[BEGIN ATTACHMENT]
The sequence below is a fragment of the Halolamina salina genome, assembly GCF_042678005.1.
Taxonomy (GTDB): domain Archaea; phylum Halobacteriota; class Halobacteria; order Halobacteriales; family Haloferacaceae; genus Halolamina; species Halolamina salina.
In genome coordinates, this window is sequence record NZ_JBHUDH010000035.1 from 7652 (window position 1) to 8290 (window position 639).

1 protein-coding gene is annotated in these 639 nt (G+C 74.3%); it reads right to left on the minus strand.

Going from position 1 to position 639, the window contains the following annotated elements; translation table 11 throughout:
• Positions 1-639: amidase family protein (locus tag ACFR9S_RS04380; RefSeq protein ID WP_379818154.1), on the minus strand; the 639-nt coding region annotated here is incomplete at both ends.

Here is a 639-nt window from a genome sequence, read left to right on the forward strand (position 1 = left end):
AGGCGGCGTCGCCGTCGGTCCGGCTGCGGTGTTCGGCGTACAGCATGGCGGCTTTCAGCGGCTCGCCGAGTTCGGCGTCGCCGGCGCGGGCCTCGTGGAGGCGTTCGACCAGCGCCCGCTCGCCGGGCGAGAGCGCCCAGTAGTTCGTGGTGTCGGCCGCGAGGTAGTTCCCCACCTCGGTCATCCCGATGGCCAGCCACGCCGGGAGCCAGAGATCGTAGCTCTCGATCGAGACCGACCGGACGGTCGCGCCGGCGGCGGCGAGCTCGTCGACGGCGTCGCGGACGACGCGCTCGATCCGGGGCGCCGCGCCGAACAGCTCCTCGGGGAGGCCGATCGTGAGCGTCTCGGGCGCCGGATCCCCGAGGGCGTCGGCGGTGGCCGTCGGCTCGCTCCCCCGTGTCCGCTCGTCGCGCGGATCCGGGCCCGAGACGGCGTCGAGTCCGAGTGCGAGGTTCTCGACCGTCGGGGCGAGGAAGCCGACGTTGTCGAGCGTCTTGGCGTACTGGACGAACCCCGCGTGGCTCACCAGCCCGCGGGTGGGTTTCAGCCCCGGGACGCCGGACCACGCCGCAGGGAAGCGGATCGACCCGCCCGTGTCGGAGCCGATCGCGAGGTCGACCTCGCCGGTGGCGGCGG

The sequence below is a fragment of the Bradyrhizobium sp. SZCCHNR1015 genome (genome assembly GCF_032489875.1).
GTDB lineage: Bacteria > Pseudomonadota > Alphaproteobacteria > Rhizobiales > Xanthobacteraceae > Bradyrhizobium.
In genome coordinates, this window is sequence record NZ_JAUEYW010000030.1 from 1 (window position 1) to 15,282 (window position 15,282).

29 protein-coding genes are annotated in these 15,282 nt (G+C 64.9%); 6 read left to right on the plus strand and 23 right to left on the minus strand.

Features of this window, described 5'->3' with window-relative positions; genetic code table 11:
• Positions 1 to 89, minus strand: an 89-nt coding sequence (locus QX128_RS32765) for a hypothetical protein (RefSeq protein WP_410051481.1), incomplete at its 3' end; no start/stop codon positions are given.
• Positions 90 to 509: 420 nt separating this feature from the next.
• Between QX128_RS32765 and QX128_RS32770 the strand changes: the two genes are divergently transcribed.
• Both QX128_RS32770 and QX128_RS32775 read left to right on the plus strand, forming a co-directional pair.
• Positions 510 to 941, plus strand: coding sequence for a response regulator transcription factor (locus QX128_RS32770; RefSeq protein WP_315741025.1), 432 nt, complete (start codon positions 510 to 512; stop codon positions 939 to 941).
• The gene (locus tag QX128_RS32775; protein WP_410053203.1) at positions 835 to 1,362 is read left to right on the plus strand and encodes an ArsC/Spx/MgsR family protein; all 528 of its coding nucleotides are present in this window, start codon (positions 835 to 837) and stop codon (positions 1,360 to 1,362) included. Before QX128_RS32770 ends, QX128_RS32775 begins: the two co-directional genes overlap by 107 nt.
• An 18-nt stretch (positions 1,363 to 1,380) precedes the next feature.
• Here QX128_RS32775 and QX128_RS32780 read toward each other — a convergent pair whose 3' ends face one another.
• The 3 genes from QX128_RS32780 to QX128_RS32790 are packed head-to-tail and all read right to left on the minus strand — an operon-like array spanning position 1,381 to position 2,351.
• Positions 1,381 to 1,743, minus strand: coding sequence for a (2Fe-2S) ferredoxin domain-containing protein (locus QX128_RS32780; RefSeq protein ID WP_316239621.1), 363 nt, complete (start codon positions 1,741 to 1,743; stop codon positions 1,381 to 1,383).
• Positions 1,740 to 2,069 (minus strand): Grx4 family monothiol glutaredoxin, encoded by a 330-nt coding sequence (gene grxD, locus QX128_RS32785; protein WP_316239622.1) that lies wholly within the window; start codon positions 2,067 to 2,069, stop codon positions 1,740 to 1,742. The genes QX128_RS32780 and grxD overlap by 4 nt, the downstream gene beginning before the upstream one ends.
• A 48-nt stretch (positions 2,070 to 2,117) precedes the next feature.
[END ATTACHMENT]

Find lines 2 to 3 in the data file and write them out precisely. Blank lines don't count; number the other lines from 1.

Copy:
Taxonomy (GTDB): domain Archaea; phylum Halobacteriota; class Halobacteria; order Halobacteriales; family Haloferacaceae; genus Halolamina; species Halolamina salina.
In genome coordinates, this window is sequence record NZ_JBHUDH010000035.1 from 7652 (window position 1) to 8290 (window position 639).